Showing posts with label Lipdub. Show all posts
Showing posts with label Lipdub. Show all posts

Thursday, June 02, 2011

Experience a city fighting back

Sorry, Newsweek.

A city that can produce a lipdub deemed "the greatest music video ever made" by Roger Ebert can't be one of "America's dying cities." A dying city isn't just a matter of population losses; a dying city is one that has lost its spirit.

A dying city is one in which the civic culture has unraveled and no one is his brother's keeper.

A dying city has no answer to the question "Why try harder?"

IF THIS LIPDUB is any indication of Grand Rapids' mettle as a metropolis -- albeit a small metropolis -- it's a lot healthier city than Newsweek is a magazine. Is what I am submitting for your approval, as Rod Serling might have said.

Now, I'm not qualified to judge whether Ebert is correct in Grand Rapids having produced the best music video ever, but I'd say this one is at least in the ballpark.

Experience Grand Rapids, indeed!

HAT TIP: The non-profit media conglomerate formerly known as National Public Radio.

Sunday, May 16, 2010


When high schools meet lipdub, it's kind of like giving Junior the keys to the Plymouth. You fear the worst and pray for your car -- and, by the way, Junior -- to come back in one piece.

And with a full tank of gas. (OK, sometimes prayer is a long shot.)

Jaded old fart that you are, you are surprised when the old heap comes back not only in one piece, but topped off and detailed, too. Applying the analogy back to the world of lipdub, that's what Shorewood High School did in Washington state

And you find yourself thinking, fossil that you are,
"How did they do that?" Then Junior gives you that "This moron is the BOSS OF ME???" look, and explains the patently obvious to the Old Man.

IT GOES something like this:

AND THEN Junior's slacker friend drops by, and you're thinking, "Holy crap . . . here we go," and you discover, to your amazement, that he's been working hard on a project for a principal who's stationed in Iraq with his National Guard unit . . .

. . . AND THEN, a tribute for another one who's retiring at the end of the year:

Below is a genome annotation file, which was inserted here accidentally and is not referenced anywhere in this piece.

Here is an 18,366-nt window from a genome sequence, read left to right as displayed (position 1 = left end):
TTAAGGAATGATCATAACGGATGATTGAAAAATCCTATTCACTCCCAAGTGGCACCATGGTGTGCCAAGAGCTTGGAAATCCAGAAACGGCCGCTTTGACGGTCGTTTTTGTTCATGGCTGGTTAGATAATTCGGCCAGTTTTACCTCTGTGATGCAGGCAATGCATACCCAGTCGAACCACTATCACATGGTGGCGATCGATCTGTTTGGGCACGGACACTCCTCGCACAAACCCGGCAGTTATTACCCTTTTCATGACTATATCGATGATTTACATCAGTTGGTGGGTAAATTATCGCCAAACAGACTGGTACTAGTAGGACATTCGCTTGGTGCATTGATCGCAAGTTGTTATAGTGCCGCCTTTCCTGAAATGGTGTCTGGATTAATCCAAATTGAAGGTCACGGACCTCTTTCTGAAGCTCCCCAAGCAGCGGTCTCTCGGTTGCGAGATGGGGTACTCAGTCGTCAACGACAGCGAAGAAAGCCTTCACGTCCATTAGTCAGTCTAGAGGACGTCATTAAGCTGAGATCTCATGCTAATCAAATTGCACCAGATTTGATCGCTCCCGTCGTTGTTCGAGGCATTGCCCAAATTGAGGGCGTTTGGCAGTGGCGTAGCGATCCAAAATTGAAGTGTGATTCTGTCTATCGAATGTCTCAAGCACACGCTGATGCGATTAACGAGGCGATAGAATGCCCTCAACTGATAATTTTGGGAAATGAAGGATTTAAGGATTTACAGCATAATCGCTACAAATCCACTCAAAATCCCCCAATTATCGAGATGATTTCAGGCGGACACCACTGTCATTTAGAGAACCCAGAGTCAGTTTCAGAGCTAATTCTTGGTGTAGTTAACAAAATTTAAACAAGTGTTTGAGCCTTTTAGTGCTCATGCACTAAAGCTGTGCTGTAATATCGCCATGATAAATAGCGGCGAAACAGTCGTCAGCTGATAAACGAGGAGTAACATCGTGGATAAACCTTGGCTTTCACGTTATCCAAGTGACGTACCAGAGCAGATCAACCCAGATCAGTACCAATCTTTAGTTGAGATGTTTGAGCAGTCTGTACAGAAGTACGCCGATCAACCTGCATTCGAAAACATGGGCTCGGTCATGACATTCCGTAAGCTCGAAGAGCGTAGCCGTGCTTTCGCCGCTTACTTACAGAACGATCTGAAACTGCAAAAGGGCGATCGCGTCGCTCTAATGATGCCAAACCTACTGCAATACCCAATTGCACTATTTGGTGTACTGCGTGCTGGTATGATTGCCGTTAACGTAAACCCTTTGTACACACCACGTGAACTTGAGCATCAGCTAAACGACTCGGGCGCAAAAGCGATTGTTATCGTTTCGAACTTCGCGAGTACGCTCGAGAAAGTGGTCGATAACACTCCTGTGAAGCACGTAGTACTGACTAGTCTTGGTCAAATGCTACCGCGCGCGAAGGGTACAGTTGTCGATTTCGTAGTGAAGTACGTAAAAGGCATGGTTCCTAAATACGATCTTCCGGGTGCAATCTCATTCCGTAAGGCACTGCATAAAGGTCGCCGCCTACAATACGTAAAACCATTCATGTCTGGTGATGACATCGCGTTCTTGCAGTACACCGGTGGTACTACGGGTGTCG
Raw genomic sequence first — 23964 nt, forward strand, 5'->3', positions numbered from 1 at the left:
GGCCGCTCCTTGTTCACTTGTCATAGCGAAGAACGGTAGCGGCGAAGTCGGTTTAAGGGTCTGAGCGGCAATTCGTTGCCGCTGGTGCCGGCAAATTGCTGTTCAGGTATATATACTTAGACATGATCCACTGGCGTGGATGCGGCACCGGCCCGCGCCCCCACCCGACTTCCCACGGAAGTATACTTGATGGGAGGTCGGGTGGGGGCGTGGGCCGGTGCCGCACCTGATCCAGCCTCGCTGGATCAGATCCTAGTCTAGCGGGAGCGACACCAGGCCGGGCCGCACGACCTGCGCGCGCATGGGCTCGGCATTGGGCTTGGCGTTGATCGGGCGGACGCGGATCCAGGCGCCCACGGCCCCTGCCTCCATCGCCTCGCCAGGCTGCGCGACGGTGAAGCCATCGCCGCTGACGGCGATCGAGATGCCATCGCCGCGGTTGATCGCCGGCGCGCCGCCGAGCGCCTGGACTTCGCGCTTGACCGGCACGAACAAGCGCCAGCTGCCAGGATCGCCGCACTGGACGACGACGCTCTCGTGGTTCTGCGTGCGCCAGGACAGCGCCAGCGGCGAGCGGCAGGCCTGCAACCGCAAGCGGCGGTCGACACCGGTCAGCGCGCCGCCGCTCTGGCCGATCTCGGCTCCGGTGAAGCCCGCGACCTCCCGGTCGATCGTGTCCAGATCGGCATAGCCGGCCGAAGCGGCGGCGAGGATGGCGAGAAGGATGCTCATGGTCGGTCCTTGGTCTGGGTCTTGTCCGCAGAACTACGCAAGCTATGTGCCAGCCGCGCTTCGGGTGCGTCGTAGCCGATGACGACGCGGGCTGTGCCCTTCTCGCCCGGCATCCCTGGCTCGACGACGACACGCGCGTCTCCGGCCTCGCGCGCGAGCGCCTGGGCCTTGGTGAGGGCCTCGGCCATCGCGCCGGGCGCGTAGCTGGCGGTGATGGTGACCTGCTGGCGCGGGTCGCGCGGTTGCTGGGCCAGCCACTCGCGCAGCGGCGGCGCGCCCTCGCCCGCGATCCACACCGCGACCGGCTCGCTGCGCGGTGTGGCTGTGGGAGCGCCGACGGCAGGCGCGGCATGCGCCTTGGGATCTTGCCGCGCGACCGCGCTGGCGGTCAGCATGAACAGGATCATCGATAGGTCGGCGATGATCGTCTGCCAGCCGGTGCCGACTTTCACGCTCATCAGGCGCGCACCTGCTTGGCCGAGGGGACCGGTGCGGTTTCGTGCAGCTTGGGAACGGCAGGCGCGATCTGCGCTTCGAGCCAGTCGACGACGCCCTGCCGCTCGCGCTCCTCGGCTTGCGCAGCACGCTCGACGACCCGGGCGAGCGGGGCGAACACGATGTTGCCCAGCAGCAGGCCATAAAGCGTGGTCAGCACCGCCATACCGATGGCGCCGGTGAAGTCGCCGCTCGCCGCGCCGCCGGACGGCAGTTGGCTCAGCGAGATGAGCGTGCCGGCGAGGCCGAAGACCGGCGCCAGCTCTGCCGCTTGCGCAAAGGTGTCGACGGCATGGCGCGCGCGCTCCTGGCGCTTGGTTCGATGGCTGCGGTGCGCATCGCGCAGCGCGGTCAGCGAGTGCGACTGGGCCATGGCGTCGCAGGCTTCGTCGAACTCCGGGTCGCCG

DISORIENTED, you struggle to understand when the kids tell you about other youth just like them in Florida.

"What the f. . . ?" you start to ask them, then you remember what your wife told you about cussing in front of Junior, and how you're a bad example, and to knock it the . . . hell . . . off.

Then the kids show you this:

"WELL . . . HECKFIRE," you think. "Maybe I've been all wrong about the next generation. Maybe they're smart enough, they're good enough and -- doggone it -- I should like them."

Then the phone rings.

It's Junior's homeroom teacher.

SUDDENLY, your equilibrium restored, you feel much better. And you yell at Junior about that little scratch you just found on the rear-left quarter panel of the Plymouth.

Damn kids.

Wednesday, October 14, 2009

The LipDub Revolution

The "University LipDub" phenomenon, it occurs to me, may be the perfect example of the one big thing the Internet has done -- and which traditional media do not "get."

In 1964, Canadian scholar Marshall McLuhan famously said "the medium is the message," meaning that the medium by which any message is conveyed changes how the message is perceived or experienced -- that the qualities of the particular medium (whether it be print, film, radio or television) embed themselves into the message itself. Now, what we have discovered -- and what traditional media has not yet -- is that the audience is the media.

Trusts have been busted, monopolies atomized and gatekeepers cast aside. The audience is the media. The Internet is the medium. The message has gotten "off message."

AND A CHILD -- or at least bunches of enthusiastic college students -- shall lead the revolution. The University LipDub project, which started in Germany (see the above video) and is spreading around the teen- and twentysomething globe, is the concept's embodiment.

Want to see a music video? Make one. What University LipDub adds to the mix is the power of academia and a critical mass of fertile young minds.

The product, as seen above and in an earlier post, is as professional as anything done at corporate behest and on a corporate (read: $$$$$$$) scale. And it's a lot more "real."

And . . . it's a lot more infectiously joyous and entertaining, too.

LIPDUB REPRESENTS the existential dilemma for radio, television and newspapers. The conversation is two-way now, and everybody owns a press, a radio transmitter and a TV station.

Traditional media, faced with this new reality, either can join the conversation and add meaningful things to it in a compelling manner . . . or it can go away.

These are not suggestions. It's an either-or choice, and reality will enforce it strictly.

Now, let's enjoy some more LipDub, shall we?

LIKE THIS ONE, for example, from l'Institut des Hautes Etudes des Communications Sociales in Brussels, Belgium:

Chantons en Québec avec LipDub!

These videos done with Québecois college kids are so good, they'll make you want to emigrate. Maybe I'll start knocking 30 years of dust off my high-school and college French skills.

Really, I'm not going to be any colder in Montréal than I am this fall south of the border.